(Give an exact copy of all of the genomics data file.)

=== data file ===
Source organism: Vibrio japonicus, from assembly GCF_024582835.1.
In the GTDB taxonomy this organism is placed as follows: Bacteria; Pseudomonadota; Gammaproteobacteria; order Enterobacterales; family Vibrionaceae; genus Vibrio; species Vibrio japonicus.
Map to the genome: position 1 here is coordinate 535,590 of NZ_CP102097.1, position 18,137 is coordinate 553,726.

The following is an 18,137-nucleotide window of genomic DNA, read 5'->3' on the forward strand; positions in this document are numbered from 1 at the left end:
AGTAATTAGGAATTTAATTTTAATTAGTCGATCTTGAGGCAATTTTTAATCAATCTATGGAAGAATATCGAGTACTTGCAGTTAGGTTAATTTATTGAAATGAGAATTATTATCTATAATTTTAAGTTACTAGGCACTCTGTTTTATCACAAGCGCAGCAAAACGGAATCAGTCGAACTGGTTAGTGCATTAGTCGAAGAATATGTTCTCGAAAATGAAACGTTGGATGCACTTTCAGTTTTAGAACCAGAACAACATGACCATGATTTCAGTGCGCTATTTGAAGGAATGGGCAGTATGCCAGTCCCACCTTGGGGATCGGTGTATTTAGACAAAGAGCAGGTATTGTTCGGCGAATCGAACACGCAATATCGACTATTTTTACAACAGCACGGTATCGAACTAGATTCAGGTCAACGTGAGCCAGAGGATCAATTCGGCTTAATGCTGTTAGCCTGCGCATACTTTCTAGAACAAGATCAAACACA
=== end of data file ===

Source organism: Vibrio japonicus, from assembly GCF_024582835.1.
In the GTDB taxonomy this organism is placed as follows: Bacteria; Pseudomonadota; Gammaproteobacteria; order Enterobacterales; family Vibrionaceae; genus Vibrio; species Vibrio japonicus.
Map to the genome: position 1 here is coordinate 535,590 of NZ_CP102097.1, position 18,137 is coordinate 553,726.

The following is an 18,137-nucleotide window of genomic DNA, read 5'->3' on the forward strand; positions in this document are numbered from 1 at the left end:
AGTAATTAGGAATTTAATTTTAATTAGTCGATCTTGAGGCAATTTTTAATCAATCTATGGAAGAATATCGAGTACTTGCAGTTAGGTTAATTTATTGAAATGAGAATTATTATCTATAATTTTAAGTTACTAGGCACTCTGTTTTATCACAAGCGCAGCAAAACGGAATCAGTCGAACTGGTTAGTGCATTAGTCGAAGAATATGTTCTCGAAAATGAAACGTTGGATGCACTTTCAGTTTTAGAACCAGAACAACATGACCATGATTTCAGTGCGCTATTTGAAGGAATGGGCAGTATGCCAGTCCCACCTTGGGGATCGGTGTATTTAGACAAAGAGCAGGTATTGTTCGGCGAATCGAACACGCAATATCGACTATTTTTACAACAGCACGGTATCGAACTAGATTCAGGTCAACGTGAGCCAGAGGATCAATTCGGCTTAATGCTGTTAGCCTGCGCATACTTTCTAGAACAAGATCAAACACA